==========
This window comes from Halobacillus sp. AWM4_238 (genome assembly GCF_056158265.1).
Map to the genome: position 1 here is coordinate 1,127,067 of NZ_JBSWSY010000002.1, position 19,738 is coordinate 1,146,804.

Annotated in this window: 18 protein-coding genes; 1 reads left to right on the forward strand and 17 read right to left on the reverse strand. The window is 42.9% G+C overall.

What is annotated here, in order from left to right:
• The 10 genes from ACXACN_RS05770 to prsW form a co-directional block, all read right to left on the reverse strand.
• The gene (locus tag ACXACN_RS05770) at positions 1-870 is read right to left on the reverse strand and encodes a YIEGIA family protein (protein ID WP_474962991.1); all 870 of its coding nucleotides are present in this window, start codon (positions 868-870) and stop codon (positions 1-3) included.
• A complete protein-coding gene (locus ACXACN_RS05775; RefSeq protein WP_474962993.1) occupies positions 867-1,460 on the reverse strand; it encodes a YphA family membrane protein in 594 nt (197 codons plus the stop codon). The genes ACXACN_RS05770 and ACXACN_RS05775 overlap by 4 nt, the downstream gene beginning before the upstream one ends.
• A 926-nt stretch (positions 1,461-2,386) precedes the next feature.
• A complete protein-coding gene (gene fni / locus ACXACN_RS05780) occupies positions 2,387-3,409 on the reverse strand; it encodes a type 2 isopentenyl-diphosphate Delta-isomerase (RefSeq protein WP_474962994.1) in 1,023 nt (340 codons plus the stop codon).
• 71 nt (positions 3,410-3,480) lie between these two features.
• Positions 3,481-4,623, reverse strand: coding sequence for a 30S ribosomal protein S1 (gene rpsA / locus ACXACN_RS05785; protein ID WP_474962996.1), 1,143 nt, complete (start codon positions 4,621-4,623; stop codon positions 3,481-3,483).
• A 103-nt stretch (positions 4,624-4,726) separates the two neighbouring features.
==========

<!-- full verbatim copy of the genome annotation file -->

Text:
This window comes from Halobacillus sp. AWM4_238 (genome assembly GCF_056158265.1).
Map to the genome: position 1 here is coordinate 1,127,067 of NZ_JBSWSY010000002.1, position 19,738 is coordinate 1,146,804.

Annotated in this window: 18 protein-coding genes; 1 reads left to right on the forward strand and 17 read right to left on the reverse strand. The window is 42.9% G+C overall.

What is annotated here, in order from left to right:
• The 10 genes from ACXACN_RS05770 to prsW form a co-directional block, all read right to left on the reverse strand.
• The gene (locus tag ACXACN_RS05770) at positions 1-870 is read right to left on the reverse strand and encodes a YIEGIA family protein (protein ID WP_474962991.1); all 870 of its coding nucleotides are present in this window, start codon (positions 868-870) and stop codon (positions 1-3) included.
• A complete protein-coding gene (locus ACXACN_RS05775; RefSeq protein WP_474962993.1) occupies positions 867-1,460 on the reverse strand; it encodes a YphA family membrane protein in 594 nt (197 codons plus the stop codon). The genes ACXACN_RS05770 and ACXACN_RS05775 overlap by 4 nt, the downstream gene beginning before the upstream one ends.
• A 926-nt stretch (positions 1,461-2,386) precedes the next feature.
• A complete protein-coding gene (gene fni / locus ACXACN_RS05780) occupies positions 2,387-3,409 on the reverse strand; it encodes a type 2 isopentenyl-diphosphate Delta-isomerase (RefSeq protein WP_474962994.1) in 1,023 nt (340 codons plus the stop codon).
• 71 nt (positions 3,410-3,480) lie between these two features.
• Positions 3,481-4,623, reverse strand: coding sequence for a 30S ribosomal protein S1 (gene rpsA / locus ACXACN_RS05785; protein ID WP_474962996.1), 1,143 nt, complete (start codon positions 4,621-4,623; stop codon positions 3,481-3,483).
• A 103-nt stretch (positions 4,624-4,726) separates the two neighbouring features.